- Download PDF
2 Answers | Add Yours
Jacobean literature was the work written around the time of England’s King James I. The themes of the work were usually dark and negative work questioning the social order of the day. The themes debated the stability of the society the authors lived in and were tragic and sad. The Jacobean period followed the Elizabethan period of literature. Some of Shakespeare’s best tragedies were written during this era. Other well known writers of the day were John Webster, Ben Johnson Francis Bacon and Robert Burton. The most famous work to surface from this period was the King James Version of the “Holy Bible.”
The Restoration period of literature was created during the rule of Charles II in the late 1600’s and continued through the beginning of the 1700’s. The themes of the more successful authors of this era were anti-Puritan literature. The Puritan religion was very powerful during this period and the backlash from writers was evident in works by William Congreve, John Dryden, and John Milton. The literature is often described as “lewd, witty, and urbane.”
"The ascension of James I to the English throne in 1603 marked an era of social and philosophical transition that was reflected in the increasingly dark and ambiguous drama of the period."
"The term “restoration” in Restoration drama refers to the return of the monarchy to England after something more than a decade of Puritan rule. From September 2, 1642, when Parliament proclaimed that “while these sad causes and set times of humiliation do continue, public stage-plays shall cease, and be forborne,” until August 21, 1660, when King Charles II granted patents to Thomas Killigrew and Sir William Davenant to establish theaters, drama in England led a precarious existence."
Jacobean to Restoration Age /(1603-1700) /The longest period nearly hundred years in the history of England.This period is divided into following 3 historical periods.
1. The Jacobean Age.(1603-1625).In this period after Queen Elizabeth ,James 1 ascended the throne.
2. The Caroline Age or The Age of Charles 1(1625-1649)
3. The Interim period of Commonwealth (1649-1660) :
Commonwealth Period extended from the end of the Civil War and the excursion Charles I in 1649 to the restoration of the Stuart monarchy under Charles II in 1600. Dramas disappeared for almost eighteen years after the puritans closed the public theaters in September 1642, not only on moral and religious grounds, but also to prevent public gatherings and assemblies that might create civil disorder. It was the age of Milton's political pamphlets, of Hobbes's political treatise Leviathan (1651) of the prose writers like Sir Thomas Browne, Abraham Cowley and Andrew Marwell.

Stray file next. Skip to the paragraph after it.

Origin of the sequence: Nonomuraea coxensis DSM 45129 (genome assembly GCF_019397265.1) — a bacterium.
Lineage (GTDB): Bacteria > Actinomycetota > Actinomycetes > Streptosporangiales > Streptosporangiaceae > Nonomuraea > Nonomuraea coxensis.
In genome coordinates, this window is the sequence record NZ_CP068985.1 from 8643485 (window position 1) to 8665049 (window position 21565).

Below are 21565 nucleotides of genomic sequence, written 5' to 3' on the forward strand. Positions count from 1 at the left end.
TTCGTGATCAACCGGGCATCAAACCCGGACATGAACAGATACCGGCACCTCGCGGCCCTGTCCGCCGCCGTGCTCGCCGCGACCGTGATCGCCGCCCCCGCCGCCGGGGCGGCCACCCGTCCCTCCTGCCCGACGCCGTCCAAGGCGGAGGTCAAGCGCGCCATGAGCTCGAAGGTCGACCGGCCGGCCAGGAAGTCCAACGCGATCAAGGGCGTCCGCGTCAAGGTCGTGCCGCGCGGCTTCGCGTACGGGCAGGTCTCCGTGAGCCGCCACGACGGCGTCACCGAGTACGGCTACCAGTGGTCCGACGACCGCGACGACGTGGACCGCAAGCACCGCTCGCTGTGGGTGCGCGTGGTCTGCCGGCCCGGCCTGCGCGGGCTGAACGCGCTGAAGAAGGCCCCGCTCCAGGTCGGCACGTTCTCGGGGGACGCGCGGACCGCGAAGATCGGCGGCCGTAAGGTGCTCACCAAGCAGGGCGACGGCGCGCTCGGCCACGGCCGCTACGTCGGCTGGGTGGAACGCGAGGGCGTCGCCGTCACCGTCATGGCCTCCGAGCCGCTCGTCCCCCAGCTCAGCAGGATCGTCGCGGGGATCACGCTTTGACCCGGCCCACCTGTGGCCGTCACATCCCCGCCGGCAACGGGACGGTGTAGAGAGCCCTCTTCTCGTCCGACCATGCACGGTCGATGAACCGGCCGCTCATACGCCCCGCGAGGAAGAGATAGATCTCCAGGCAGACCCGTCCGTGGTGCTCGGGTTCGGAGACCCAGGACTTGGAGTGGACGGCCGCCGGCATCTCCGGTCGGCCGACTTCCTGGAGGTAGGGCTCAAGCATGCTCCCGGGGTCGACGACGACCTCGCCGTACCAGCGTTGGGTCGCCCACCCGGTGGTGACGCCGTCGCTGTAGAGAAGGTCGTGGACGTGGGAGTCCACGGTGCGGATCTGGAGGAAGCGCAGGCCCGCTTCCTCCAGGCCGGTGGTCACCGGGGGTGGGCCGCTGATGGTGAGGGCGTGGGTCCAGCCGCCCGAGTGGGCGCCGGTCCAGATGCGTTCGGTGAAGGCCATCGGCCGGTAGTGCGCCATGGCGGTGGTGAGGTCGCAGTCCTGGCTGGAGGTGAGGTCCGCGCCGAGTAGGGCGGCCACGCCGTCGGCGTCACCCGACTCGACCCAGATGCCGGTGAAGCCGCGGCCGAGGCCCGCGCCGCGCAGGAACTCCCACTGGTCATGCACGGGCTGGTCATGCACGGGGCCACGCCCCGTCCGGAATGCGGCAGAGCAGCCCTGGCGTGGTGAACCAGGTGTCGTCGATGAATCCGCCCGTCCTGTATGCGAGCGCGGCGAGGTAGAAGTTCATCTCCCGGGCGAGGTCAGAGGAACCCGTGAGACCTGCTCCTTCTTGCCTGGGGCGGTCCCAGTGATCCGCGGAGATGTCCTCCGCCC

4.The period of Restoration of Charles 2.(1660-1685)
5. James 2 (1685-1688).
6..The Socio-Cultural Aftermath of the Restoration (upto 1700)
After the glorious and glamorous period of Queen Elizabeth,the reign of James ! showed a sharp decline in every field of national life.The spirit of Renaissance,the craze for learning,the spirit for daring voyages for the discovery of new lands,and the solidarity of England which had all touched the high water mark during the Elizabethan Age started declining like spent up forces.Several kinds of dissipating forces,specially in the domain of religion,had started emerging and weakening the nation.
Major authors and poets of this period are John Donne,John Milton,John Dryden,Samuel Butler,
Caroline poets-Andrew Marwell,Richard Lovelace,Sir John Suckling,Francis Quaries,Thomas Carew,Robert Herrick.
The restoration period marked an influx of theater where William Wycherley and George Etherege developed a genre of Comedy of manners. The Country Wife, William Wycherley's play centered around the nuances of bawdy language and semi-aristocratic flavor that delivered the eccentricities of characters with their names suggesting their counter characters, thus the play is allegorical with a completeness of its own. The Augustus age novelist and journalist Daniel Defoe and Lady Mary Wortley wrote poems of wit, candor and conviction.
We’ve answered 324,607 questions. We can answer yours, too.Ask a question